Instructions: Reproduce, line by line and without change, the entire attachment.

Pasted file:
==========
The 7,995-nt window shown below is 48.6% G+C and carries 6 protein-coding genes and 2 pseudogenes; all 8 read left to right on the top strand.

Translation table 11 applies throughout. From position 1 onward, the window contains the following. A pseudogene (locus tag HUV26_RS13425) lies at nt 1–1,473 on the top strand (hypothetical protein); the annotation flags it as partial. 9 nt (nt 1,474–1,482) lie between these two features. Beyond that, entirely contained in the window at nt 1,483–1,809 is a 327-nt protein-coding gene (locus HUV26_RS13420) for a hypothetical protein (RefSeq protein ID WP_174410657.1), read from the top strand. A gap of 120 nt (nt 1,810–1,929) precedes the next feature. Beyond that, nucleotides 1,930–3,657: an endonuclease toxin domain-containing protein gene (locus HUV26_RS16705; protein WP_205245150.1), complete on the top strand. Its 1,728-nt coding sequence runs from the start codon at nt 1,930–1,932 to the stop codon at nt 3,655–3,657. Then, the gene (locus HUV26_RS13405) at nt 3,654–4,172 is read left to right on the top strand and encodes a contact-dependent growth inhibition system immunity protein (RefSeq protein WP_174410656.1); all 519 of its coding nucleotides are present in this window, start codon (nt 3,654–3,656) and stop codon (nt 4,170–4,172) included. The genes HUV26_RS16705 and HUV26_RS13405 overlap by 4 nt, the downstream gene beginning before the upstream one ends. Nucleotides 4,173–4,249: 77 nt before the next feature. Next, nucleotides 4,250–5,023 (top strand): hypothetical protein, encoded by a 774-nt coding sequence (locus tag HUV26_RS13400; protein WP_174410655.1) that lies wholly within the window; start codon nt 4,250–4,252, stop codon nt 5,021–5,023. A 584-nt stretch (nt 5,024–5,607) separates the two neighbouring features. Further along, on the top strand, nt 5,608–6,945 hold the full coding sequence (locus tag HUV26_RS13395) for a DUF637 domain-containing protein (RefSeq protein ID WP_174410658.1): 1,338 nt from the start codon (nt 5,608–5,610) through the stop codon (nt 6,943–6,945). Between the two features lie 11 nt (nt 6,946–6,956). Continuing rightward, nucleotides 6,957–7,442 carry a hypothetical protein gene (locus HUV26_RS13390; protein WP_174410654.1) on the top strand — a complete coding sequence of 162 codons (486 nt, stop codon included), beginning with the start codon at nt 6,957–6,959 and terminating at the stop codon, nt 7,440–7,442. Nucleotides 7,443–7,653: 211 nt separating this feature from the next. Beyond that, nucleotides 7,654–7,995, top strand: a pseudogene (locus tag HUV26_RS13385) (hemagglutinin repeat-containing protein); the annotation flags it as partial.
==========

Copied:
The 7,995-nt window shown below is 48.6% G+C and carries 6 protein-coding genes and 2 pseudogenes; all 8 read left to right on the top strand.

Translation table 11 applies throughout. From position 1 onward, the window contains the following. A pseudogene (locus tag HUV26_RS13425) lies at nt 1–1,473 on the top strand (hypothetical protein); the annotation flags it as partial. 9 nt (nt 1,474–1,482) lie between these two features. Beyond that, entirely contained in the window at nt 1,483–1,809 is a 327-nt protein-coding gene (locus HUV26_RS13420) for a hypothetical protein (RefSeq protein ID WP_174410657.1), read from the top strand. A gap of 120 nt (nt 1,810–1,929) precedes the next feature. Beyond that, nucleotides 1,930–3,657: an endonuclease toxin domain-containing protein gene (locus HUV26_RS16705; protein WP_205245150.1), complete on the top strand. Its 1,728-nt coding sequence runs from the start codon at nt 1,930–1,932 to the stop codon at nt 3,655–3,657. Then, the gene (locus HUV26_RS13405) at nt 3,654–4,172 is read left to right on the top strand and encodes a contact-dependent growth inhibition system immunity protein (RefSeq protein WP_174410656.1); all 519 of its coding nucleotides are present in this window, start codon (nt 3,654–3,656) and stop codon (nt 4,170–4,172) included. The genes HUV26_RS16705 and HUV26_RS13405 overlap by 4 nt, the downstream gene beginning before the upstream one ends. Nucleotides 4,173–4,249: 77 nt before the next feature. Next, nucleotides 4,250–5,023 (top strand): hypothetical protein, encoded by a 774-nt coding sequence (locus tag HUV26_RS13400; protein WP_174410655.1) that lies wholly within the window; start codon nt 4,250–4,252, stop codon nt 5,021–5,023. A 584-nt stretch (nt 5,024–5,607) separates the two neighbouring features. Further along, on the top strand, nt 5,608–6,945 hold the full coding sequence (locus tag HUV26_RS13395) for a DUF637 domain-containing protein (RefSeq protein ID WP_174410658.1): 1,338 nt from the start codon (nt 5,608–5,610) through the stop codon (nt 6,943–6,945). Between the two features lie 11 nt (nt 6,946–6,956). Continuing rightward, nucleotides 6,957–7,442 carry a hypothetical protein gene (locus HUV26_RS13390; protein WP_174410654.1) on the top strand — a complete coding sequence of 162 codons (486 nt, stop codon included), beginning with the start codon at nt 6,957–6,959 and terminating at the stop codon, nt 7,440–7,442. Nucleotides 7,443–7,653: 211 nt separating this feature from the next. Beyond that, nucleotides 7,654–7,995, top strand: a pseudogene (locus tag HUV26_RS13385) (hemagglutinin repeat-containing protein); the annotation flags it as partial.